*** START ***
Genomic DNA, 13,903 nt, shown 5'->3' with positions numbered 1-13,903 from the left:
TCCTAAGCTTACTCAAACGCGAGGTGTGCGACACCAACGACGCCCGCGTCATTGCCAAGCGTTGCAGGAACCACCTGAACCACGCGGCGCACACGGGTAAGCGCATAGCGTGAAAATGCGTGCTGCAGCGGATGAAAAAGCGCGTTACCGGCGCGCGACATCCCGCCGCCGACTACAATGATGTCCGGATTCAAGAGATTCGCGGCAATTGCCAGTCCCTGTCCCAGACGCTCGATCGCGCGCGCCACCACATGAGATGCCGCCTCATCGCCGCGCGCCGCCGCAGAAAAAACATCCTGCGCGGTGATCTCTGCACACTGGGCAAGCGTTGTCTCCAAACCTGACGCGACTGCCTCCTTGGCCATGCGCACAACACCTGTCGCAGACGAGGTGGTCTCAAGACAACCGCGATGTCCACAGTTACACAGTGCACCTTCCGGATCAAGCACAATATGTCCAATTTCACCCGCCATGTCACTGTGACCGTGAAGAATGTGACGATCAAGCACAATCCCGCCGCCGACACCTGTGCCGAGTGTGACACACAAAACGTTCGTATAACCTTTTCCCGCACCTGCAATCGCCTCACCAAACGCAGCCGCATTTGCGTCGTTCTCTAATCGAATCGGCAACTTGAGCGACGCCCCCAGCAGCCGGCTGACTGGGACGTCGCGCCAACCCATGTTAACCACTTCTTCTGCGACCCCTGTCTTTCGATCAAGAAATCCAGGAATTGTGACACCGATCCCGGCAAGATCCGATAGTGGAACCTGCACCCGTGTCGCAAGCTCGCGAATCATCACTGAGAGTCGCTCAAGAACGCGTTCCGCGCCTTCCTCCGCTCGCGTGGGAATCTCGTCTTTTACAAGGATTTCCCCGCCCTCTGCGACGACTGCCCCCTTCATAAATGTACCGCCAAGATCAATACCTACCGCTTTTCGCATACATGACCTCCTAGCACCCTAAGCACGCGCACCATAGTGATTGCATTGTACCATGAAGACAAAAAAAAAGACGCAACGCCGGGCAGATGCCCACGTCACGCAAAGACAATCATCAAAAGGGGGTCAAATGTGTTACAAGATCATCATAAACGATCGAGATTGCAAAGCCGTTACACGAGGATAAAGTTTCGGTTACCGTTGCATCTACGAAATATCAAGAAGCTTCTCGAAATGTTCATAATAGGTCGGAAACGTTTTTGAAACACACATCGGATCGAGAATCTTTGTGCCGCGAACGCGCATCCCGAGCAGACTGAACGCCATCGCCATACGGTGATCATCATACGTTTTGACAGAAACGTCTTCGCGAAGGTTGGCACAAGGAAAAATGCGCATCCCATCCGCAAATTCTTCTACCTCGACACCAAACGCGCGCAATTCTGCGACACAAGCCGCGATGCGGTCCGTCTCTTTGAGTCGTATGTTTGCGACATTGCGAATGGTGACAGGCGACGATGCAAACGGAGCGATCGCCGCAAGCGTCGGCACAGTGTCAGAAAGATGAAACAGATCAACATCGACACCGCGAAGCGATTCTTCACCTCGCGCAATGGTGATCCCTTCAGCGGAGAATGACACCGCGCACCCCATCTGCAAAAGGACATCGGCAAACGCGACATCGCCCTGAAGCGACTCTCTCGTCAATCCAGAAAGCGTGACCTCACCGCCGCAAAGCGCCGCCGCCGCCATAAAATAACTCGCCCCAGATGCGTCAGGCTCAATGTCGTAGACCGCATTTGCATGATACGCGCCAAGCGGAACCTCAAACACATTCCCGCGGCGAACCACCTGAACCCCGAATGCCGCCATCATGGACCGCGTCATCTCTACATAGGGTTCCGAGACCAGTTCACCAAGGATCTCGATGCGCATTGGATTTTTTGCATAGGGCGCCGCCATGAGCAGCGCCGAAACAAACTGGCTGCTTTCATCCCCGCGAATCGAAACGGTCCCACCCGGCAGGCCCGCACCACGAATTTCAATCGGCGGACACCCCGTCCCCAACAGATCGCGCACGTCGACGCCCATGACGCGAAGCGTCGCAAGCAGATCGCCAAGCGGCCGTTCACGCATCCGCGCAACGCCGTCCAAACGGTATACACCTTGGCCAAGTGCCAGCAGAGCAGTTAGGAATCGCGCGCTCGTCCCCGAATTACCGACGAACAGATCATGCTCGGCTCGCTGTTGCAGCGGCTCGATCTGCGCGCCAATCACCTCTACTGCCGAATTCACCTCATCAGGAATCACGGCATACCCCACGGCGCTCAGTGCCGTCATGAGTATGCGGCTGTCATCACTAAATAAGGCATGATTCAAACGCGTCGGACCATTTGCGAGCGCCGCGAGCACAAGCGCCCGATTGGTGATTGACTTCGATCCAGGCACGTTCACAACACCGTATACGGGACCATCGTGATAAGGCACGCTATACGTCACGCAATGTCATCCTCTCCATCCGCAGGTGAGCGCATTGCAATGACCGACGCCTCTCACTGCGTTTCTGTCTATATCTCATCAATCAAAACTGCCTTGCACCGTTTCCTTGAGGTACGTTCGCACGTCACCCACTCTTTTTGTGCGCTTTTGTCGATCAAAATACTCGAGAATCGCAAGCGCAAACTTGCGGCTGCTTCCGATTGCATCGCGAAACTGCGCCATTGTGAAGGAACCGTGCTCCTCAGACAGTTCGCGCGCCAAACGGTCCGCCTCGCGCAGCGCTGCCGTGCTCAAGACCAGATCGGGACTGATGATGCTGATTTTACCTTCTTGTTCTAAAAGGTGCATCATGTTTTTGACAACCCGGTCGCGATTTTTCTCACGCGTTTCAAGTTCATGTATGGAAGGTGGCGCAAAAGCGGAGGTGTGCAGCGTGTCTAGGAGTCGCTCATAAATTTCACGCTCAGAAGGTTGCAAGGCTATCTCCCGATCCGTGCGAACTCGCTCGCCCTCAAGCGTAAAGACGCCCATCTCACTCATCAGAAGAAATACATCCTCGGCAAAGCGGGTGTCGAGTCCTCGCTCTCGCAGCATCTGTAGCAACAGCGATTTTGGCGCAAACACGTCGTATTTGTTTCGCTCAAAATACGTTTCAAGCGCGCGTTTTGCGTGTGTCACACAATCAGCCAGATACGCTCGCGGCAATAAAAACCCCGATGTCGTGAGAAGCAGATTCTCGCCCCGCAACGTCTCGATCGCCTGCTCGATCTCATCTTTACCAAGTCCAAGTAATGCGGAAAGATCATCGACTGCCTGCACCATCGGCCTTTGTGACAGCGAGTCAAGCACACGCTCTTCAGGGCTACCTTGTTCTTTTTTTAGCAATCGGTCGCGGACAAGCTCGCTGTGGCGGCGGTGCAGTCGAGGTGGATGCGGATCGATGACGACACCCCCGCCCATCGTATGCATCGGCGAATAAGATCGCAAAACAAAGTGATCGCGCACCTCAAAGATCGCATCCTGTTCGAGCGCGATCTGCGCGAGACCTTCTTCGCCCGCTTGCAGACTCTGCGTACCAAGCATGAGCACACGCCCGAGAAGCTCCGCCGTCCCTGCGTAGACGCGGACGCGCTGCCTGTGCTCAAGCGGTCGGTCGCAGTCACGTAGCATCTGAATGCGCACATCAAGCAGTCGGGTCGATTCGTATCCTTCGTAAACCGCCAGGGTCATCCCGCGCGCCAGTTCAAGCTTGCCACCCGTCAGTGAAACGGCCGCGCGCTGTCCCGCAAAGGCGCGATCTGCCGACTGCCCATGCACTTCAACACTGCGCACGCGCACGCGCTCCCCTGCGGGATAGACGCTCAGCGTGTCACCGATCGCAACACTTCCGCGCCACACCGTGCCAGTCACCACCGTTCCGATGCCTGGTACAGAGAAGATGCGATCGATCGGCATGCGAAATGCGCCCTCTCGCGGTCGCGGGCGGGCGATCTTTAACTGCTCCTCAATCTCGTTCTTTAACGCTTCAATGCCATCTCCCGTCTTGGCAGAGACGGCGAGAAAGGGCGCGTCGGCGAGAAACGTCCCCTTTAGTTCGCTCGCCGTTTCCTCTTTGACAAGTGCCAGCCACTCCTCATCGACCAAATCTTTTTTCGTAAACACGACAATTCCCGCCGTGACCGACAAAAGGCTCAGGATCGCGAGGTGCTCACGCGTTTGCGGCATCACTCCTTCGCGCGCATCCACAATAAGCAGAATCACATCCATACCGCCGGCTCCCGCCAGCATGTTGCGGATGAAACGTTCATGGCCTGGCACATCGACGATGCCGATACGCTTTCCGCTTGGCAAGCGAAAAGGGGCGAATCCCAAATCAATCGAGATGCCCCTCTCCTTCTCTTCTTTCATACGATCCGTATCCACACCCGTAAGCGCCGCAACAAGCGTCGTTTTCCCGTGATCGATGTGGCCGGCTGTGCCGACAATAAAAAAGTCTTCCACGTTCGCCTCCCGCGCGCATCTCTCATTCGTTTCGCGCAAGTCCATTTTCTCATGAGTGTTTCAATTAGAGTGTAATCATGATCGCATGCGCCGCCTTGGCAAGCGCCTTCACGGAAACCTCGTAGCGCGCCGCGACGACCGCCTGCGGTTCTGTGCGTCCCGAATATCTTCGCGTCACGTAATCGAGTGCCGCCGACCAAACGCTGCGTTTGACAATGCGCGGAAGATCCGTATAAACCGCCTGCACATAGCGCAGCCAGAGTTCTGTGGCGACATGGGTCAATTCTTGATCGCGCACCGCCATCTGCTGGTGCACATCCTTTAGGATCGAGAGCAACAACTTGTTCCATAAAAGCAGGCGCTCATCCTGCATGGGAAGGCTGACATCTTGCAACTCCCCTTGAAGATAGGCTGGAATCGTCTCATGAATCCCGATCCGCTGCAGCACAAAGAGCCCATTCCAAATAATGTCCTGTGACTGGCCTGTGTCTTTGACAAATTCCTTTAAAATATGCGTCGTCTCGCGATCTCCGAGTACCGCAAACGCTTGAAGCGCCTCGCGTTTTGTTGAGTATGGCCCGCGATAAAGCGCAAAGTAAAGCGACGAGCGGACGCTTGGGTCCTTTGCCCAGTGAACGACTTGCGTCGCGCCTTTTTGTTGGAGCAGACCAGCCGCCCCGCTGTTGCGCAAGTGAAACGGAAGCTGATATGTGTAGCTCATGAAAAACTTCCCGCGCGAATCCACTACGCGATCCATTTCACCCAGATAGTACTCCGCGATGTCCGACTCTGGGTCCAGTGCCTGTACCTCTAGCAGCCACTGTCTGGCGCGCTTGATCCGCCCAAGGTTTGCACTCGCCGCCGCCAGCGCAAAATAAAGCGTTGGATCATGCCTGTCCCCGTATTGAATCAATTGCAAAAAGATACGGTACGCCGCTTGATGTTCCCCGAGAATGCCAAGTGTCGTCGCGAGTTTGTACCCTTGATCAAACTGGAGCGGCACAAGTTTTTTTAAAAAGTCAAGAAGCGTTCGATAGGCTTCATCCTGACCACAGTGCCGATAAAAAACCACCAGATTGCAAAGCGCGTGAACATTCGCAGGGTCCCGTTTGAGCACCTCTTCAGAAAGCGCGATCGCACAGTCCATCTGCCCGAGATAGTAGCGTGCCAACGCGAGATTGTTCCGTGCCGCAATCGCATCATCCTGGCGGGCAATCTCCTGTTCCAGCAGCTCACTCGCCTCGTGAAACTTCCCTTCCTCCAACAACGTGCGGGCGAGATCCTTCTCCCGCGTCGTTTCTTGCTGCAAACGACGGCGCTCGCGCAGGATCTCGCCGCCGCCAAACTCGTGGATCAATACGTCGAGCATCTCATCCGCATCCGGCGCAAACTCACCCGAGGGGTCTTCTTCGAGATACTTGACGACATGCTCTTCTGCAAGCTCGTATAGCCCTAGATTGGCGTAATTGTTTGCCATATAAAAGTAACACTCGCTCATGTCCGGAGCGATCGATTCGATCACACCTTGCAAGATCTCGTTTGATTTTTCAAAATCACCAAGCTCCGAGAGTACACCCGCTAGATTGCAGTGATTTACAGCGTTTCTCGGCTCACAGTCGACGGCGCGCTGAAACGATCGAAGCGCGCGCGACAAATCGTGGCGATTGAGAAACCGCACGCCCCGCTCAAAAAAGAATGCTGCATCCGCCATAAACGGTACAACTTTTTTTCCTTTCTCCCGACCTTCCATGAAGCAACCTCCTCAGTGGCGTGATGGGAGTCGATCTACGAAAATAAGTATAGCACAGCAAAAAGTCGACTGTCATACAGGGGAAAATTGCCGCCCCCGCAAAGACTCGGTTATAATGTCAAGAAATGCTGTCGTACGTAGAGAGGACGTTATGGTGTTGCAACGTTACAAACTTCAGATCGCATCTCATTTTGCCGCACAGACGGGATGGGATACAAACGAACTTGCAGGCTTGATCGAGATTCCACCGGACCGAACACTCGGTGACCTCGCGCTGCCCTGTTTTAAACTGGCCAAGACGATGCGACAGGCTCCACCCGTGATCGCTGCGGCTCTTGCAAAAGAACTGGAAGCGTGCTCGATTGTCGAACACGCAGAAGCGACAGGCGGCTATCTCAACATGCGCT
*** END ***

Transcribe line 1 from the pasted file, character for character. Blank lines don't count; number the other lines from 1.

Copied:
Genomic DNA, 13,903 nt, shown 5'->3' with positions numbered 1-13,903 from the left: